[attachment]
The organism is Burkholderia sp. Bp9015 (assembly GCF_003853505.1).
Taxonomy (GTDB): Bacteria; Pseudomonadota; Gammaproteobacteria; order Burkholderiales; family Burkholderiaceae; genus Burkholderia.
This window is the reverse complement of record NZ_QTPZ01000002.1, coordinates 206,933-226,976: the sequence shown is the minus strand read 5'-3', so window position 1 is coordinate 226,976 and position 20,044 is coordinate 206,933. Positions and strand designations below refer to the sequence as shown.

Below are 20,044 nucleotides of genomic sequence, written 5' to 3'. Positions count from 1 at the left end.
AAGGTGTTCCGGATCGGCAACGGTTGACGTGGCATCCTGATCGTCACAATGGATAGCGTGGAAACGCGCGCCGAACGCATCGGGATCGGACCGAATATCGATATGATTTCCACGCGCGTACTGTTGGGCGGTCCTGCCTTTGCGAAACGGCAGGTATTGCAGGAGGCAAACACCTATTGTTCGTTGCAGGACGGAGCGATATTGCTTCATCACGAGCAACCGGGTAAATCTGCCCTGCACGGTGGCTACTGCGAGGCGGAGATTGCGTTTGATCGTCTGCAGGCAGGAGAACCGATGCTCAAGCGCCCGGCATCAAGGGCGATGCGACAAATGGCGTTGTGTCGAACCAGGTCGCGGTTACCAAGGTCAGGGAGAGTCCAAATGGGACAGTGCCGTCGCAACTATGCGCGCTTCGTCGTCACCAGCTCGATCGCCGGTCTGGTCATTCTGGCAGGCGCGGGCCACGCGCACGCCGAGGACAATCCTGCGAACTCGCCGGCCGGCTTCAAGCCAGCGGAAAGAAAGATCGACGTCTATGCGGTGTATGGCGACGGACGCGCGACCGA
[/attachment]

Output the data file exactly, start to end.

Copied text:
The organism is Burkholderia sp. Bp9015 (assembly GCF_003853505.1).
Taxonomy (GTDB): Bacteria; Pseudomonadota; Gammaproteobacteria; order Burkholderiales; family Burkholderiaceae; genus Burkholderia.
This window is the reverse complement of record NZ_QTPZ01000002.1, coordinates 206,933-226,976: the sequence shown is the minus strand read 5'-3', so window position 1 is coordinate 226,976 and position 20,044 is coordinate 206,933. Positions and strand designations below refer to the sequence as shown.

Below are 20,044 nucleotides of genomic sequence, written 5' to 3'. Positions count from 1 at the left end.
AAGGTGTTCCGGATCGGCAACGGTTGACGTGGCATCCTGATCGTCACAATGGATAGCGTGGAAACGCGCGCCGAACGCATCGGGATCGGACCGAATATCGATATGATTTCCACGCGCGTACTGTTGGGCGGTCCTGCCTTTGCGAAACGGCAGGTATTGCAGGAGGCAAACACCTATTGTTCGTTGCAGGACGGAGCGATATTGCTTCATCACGAGCAACCGGGTAAATCTGCCCTGCACGGTGGCTACTGCGAGGCGGAGATTGCGTTTGATCGTCTGCAGGCAGGAGAACCGATGCTCAAGCGCCCGGCATCAAGGGCGATGCGACAAATGGCGTTGTGTCGAACCAGGTCGCGGTTACCAAGGTCAGGGAGAGTCCAAATGGGACAGTGCCGTCGCAACTATGCGCGCTTCGTCGTCACCAGCTCGATCGCCGGTCTGGTCATTCTGGCAGGCGCGGGCCACGCGCACGCCGAGGACAATCCTGCGAACTCGCCGGCCGGCTTCAAGCCAGCGGAAAGAAAGATCGACGTCTATGCGGTGTATGGCGACGGACGCGCGACCGA